glTF 2.0 has an alpha blending mode available, but it's intent is just to be "coverage" (like medical gauze tape), not a physically correct optical translucency (as the latter was considered too high a target for the initial release of 2.0). Basically this means that low alpha values will dissolve the entire material, including specular reflections. Even so, the mode is often used to emulate clear materials like glass.
To control the blend mode, look for a settings panel near the bottom of the material properties set of panels. Blender offers many choices here. glTF supports three of them: Opaque, Alpha Blend, and Alpha Clip (along with the "Clip Threshold" value in that case).
The alpha values can come from an RGBA "Base Color" texture assigned to the Principled BSDF node. If no texture is assigned, you can use the color picker on the Base Color disconnected input itself, and note the color picker there includes an alpha slider.
NOTE: At some point in the Blender 2.8x series, the glTF exporter began using the "Alpha" input on Principled BSDF, rather than the alpha channel of the base color, for textures but not yet for default values. In Blender 2.9x, it will exclusively use the alpha input for both textures and scalar values.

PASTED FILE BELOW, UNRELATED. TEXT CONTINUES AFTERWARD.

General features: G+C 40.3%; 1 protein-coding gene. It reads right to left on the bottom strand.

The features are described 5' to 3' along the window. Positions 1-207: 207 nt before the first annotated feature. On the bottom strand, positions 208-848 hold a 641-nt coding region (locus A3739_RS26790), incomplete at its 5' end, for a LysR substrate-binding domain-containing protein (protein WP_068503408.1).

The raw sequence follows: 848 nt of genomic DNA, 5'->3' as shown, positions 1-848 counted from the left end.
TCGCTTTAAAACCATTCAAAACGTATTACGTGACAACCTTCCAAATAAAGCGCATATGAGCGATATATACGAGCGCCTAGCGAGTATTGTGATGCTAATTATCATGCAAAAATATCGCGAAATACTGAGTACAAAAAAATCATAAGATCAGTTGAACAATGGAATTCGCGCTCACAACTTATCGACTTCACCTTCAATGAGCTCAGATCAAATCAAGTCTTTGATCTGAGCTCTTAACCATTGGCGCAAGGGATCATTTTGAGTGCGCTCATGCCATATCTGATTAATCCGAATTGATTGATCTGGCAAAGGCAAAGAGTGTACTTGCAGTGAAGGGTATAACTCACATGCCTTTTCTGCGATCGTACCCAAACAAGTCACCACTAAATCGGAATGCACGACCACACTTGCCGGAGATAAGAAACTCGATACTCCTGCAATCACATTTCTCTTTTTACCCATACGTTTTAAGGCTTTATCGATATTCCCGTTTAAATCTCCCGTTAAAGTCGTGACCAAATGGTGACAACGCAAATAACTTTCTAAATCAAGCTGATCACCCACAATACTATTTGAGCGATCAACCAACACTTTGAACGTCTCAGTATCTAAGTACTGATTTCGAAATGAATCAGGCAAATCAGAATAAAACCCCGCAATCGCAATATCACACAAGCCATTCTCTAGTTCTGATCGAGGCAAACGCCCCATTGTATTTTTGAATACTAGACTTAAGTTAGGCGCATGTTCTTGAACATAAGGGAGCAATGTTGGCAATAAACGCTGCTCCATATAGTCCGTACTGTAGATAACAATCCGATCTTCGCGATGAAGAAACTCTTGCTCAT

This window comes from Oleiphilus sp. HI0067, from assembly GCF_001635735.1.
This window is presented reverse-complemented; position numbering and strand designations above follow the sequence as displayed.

The following Blend Mode must be set (in Eevee, and each material remembers this setting even if you switch back to Cycles) for alpha blending to take effect:
For folks looking for a more advanced, physically plausible optical translucency, take a look at a glTF extension called ADOBE_materials_thin_transparency. Adobe submitted this in support of the translucency available in Adobe Dimension, and Microsoft worked with them to add support to BabylonJS. But, not many other glTF viewers have added support for this yet, outside of Dimension and Babylon.
UPDATE: (July 2020) There's now an effort underway to bring an extension similar to ADOBE_materials_thin_transparency to Khronos as a new extension draft called KHR_materials_transmission. Blender support is under development in PR #1094.